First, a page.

As for training...there is nothing on my schedule. After every big race, I clear my training schedule to allow proper recovery from my race. Because I have to respect my body and listen to it, I typically don't design my upcoming training schedule (with Karel's help) until I feel 100% and know that I am ready to train again. I will continue to exercise to keep my mind and body happy and healthy but my schedule is unstructured and low in intensity and volume.
I am treating this race similar to a Half Ironman because this race took a lot out of me. I suppose a 4 min PR deserves a little R&R and I am happy to do just that. I believe in training the body and with a broken down body, trying to "train" would only put me behind with my upcoming goals, rather than ahead. Although I am really happy with my performance, I understand the limits of my body and recognize that it would be silly to fill a glass that has holes in the bottom. Recovery not only heals a tired mind but also heals a tired body.
Training and racing are two excellent stimuli to encourage healthy muscle damage. If you are determined enough to traumatize the muscles and break down skeletal muscle tissue, you must be patient when it comes to allowing the muscles to restructure and grow.
Recovery after racing is key in a balanced and consistent training regime. If a body is well rested and is well nourished, you can expect performance gains with minimal activity. Through providing the nutrients required for muscle growth and giving the body time for physiological adaptations, it's likely that you will return to training with a stronger body than before.
I'm really happy with how things turned out with my run/walk strategy at my last race. Sure, I have walked in many races (most notably Ironman and Half Ironman's-at aid stations) but that was because my body forced me to walk...not because I planned to walk. I realize that my version of the galloway method is a little unconventional, especially since a lot of athletes feel as if walking is "not allowed" during triathlon racing (or training). Well, if you ask me (and several of my athletes that I am coaching), I am noticing a lot more performance gains, than drawbacks, when it comes to training my body with high intensity running, alongside walk breaks.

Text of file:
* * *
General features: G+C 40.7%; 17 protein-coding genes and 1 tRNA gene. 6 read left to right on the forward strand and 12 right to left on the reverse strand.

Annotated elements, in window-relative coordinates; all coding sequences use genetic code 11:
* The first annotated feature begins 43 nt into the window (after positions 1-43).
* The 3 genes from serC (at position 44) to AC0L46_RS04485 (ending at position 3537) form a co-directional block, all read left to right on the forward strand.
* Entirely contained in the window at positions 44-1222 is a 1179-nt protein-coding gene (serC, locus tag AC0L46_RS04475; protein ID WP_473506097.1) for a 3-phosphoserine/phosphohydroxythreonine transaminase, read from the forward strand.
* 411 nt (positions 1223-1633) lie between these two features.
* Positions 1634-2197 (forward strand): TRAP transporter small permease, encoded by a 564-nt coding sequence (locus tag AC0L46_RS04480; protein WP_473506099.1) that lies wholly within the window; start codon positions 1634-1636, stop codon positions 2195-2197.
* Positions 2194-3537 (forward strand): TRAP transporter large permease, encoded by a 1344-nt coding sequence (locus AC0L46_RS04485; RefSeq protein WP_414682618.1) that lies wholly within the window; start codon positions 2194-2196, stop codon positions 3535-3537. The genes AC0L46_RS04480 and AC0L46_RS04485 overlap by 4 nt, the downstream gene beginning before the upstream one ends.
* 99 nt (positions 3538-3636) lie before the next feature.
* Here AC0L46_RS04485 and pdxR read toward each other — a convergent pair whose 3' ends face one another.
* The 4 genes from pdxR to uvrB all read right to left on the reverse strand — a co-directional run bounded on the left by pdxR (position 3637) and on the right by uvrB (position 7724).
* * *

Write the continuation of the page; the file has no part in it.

When I was in college, I was pretty clear on the rules of swimming. I understood that if I pulled on the laneline during backstroke of the 200 IM or broke stroke during my specialty event which was 200 Butterfly, I would be disqualified.
Lucky for us (triathletes and runners), there are no penalties for walking during a triathlon, marathon or running event. When the ultimate goal is to reach the finish line, I am pretty certain that telling yourself that you "can't" walk is only going to make you feel frustrated, mad and discouraged if your body tells you to slow down.
There are many races when being the fastest athlete is the goal of many. However, for me, as an Elite, but not professional athlete, triathlon racing and training is my lifestyle. I'm sure you would agree that your goal is to not get paid to race but rather to live a long and healthy life, doing what you love to do (ex. swim-bike-run).
My approach to long distance racing is not about being the fastest athlete but rather, being the one who slows down the least.
After looking at my splits from the 2010 Jacksonville Bank Half Marathon, compared to the 2008 Outback Half Marathon, I am really excited about this upcoming year and being the best consistent and balanced triathlete that I can be. I also look forward to an exciting coaching season and helping my athletes reach their personal goals.
Outback Half 2008:
8:16 (last 1.1 mile)
Jax 1/2 2010:
8:00 (last 1.1 mile)